January 11, 2011

NASA: Discovery’s New Launch Date Set For February 24

NASA announced Tuesday that it would shoot for a February 24 launch date for space shuttle Discovery's last mission.

The space shuttle has experienced delays since November due to cracks on its external fuel tank.

"We think we can support a launch date for the 24th of February," said Mike Suffredini, International Space Station Program manager, at a press briefing.

NASA officials were briefed on Monday by shuttle managers about the progress on the repairs discovered on the 21-foot-long U-shaped aluminum brackets, which are known as stringers, found on the shuttle's external fuel tank.

"Managers approved installing small strips of metal, called radius blocks, on the tank's remaining stringers," NASA said in a statement.

"While additional testing and analysis continue, results so far show the modification will provide additional strength to the stringers."

John Shannon, shuttle program manager, described during the briefing the exhaustive tests that engineers performed in order to find ways to fix the brackets.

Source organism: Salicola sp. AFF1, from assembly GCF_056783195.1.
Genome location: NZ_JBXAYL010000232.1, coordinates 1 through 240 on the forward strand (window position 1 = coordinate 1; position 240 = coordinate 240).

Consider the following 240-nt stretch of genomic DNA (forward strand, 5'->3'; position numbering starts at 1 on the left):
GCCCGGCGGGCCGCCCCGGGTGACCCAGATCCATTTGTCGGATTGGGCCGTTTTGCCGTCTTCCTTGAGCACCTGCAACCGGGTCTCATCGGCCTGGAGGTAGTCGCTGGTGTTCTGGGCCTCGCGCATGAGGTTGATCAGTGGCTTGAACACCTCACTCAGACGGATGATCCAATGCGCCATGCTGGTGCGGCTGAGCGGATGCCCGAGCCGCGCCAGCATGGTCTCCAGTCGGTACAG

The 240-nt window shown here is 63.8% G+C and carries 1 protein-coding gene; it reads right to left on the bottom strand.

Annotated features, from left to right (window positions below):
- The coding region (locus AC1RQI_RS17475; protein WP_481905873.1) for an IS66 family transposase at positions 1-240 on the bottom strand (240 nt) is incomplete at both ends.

"I'm very confident that we finally got it figured out," said Shannon. "We are on the road to bringing this tank to 100 percent."

Discovery's last mission has has setbacks since its initial launch attempt in November and was scrubbed after the cracks were discovered.

Space shuttle Endeavour is set to take off in April on its final mission as well.

The entire space shuttle fleet is being retired after President Barack Obama's administration decided to cut the budget to the program to focus more on commercial space taxiing.

Another unscheduled launch could take place this summer before the fleet is retired for good.


Image Caption: Shuttle Discovery inside the Vehicle Assembly Building at NASA's Kennedy Space Center in Florida. Photo credit: NASA/Frank Michaux


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